Content management systems make your content smarter and more powerful. Because content is stored only one time no matter how many times it is used, the system can track everything that happens to it. And editors only have to handle the content one time while the changes are made globally within and across all documents.
Benefits of CMS ( Content Management System )
- Quick and easy page management – Any approved user can quickly and easily publish online without complicated software or programming.
- Consistent brand and navigation – Design templates provide a consistent brand and standard navigation across all KU websites.
- Workflow management – An integrated workflow process facilitates better content management.
- Flexibility for developers – Because the CMS enables non-technical users to easily publish content, this frees up technical developers to focus on functionality and enhanced features.
- Design is separate from content – You can manipulate content without fear of accidentally changing the design.
- Database-driven – You only need to change data once for it to be updated throughout your site.
- Shared resources – Website managers will have access to shared resources, such as modules, images, audio and video files, etc.
- Approval systems – You can give different levels of access to different users, and the CMS has mechanisms to ensure content is approved before going live.
- Mobile ready – The CMS automatically scales your site to fit tablets, mobile devices and smaller browser windows.
- Archive capabilities –You can track who has made changes to your page and archive previous versions of your page.
- Remote access – You can access and update your site from anywhere with an Internet connection.
- Security – Security is automatic.
- Search engine-friendly – The CMS helps to optimize your website so that search engine users can easily find your information.
- Updates— The CMS allows alerts to be set to notify the editor when content needs to be reviewed, updated or removed. This will help prevent old data from being presented and misinforming users.
|Benefit||Before a CMS||After a CMS|
|Centralized and shared content||Content is scattered throughout the organization, resulting in contributors creating similar or duplicate content in many different formats.||Content is consolidated into one powerful repository, facilitating content sharing among co-workers.|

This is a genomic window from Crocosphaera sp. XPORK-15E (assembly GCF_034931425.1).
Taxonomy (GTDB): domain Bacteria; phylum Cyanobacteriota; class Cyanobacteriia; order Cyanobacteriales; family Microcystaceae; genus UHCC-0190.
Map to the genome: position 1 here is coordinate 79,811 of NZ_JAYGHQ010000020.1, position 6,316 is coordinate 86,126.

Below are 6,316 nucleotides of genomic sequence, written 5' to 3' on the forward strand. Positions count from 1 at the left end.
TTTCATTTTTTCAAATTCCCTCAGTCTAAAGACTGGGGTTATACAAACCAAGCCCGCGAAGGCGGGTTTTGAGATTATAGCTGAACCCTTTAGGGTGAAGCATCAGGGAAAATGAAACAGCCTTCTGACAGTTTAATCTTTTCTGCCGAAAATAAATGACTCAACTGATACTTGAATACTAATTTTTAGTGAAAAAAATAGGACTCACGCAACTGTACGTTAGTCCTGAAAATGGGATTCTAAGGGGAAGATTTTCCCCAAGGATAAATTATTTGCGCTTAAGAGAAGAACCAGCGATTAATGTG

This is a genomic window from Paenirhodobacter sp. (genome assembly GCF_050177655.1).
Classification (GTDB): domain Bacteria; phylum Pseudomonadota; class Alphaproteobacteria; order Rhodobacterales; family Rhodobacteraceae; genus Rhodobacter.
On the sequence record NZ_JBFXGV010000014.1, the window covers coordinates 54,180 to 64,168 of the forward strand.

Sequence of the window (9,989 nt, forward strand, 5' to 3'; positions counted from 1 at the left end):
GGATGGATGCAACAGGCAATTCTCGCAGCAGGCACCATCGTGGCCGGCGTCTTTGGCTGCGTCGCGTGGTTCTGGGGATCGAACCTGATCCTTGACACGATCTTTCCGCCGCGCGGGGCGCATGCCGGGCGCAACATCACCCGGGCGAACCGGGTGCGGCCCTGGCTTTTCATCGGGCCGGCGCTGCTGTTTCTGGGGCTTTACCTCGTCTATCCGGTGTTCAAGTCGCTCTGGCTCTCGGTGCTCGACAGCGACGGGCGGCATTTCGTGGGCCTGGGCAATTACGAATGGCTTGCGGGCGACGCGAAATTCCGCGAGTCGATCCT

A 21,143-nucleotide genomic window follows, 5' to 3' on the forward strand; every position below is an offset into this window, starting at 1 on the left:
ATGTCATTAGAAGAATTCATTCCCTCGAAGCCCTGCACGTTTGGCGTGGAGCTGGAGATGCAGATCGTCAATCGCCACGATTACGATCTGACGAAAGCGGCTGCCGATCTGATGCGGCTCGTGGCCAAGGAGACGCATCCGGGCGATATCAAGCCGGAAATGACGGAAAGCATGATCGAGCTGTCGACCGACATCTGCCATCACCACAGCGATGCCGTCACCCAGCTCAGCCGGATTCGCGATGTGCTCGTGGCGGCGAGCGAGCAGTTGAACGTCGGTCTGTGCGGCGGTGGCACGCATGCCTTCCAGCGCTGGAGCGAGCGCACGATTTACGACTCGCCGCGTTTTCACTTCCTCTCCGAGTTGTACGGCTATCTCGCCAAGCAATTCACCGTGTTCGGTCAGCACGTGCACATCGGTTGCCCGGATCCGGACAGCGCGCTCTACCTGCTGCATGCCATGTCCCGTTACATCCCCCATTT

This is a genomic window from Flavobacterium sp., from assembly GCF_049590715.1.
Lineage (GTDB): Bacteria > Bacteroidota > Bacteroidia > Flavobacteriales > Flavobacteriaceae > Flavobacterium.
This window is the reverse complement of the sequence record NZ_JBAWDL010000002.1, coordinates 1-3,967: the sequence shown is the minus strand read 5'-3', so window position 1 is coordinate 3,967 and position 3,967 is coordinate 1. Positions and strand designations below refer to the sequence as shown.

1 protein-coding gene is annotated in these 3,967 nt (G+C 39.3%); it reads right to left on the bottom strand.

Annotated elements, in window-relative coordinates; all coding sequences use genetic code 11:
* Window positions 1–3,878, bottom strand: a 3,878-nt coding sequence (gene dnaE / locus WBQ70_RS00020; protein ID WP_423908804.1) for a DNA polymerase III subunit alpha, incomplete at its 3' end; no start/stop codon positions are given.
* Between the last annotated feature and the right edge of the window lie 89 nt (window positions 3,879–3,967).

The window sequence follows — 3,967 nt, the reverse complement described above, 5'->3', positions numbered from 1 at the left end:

|Accurate content||Numerous versions of documentation reside in separate files. Each file must be updated individually through a manual process, leading to errors and inaccuracies.||Because each piece of content is only stored one time in a CMS, it can be reused throughout one or multiple documents. The CMS tracks every instance of content reuse and flags all instances when a change is made to ensure all appropriate instances are updated and consistent.|
|Secure content||Anyone can access the content in documents, posing a security threat.||User privileges are assigned, so only authorized people can access content with unique IDs.|
|Shorter editorial cycles||The editorial and review process is inefficient. Responsibilities and deadlines are not well-defined and monitored.||Users are alerted to their pending tasks and due dates. Additionally, daily editorial tasks can be automated to save time.|
|Quick creation of new publications||Content is rewritten for new publications because previously written content cannot be found.||Content can be searched, retrieved, and reused to create new products within minutes.|
|Timely delivery of publications||Separate files exist for print, Web, and PDF versions of the content, increasing the time it takes to update and publish the content.||Single-source content is updated once and repurposed for multiple media channels as often as daily or weekly.|
|Lower translation costs||Documentation published in many languages is confusing and costly to update and translate.||A CMS with full Unicode support allows small chunks of updated content to be translated instead of entire documents, saving thousands of dollars.|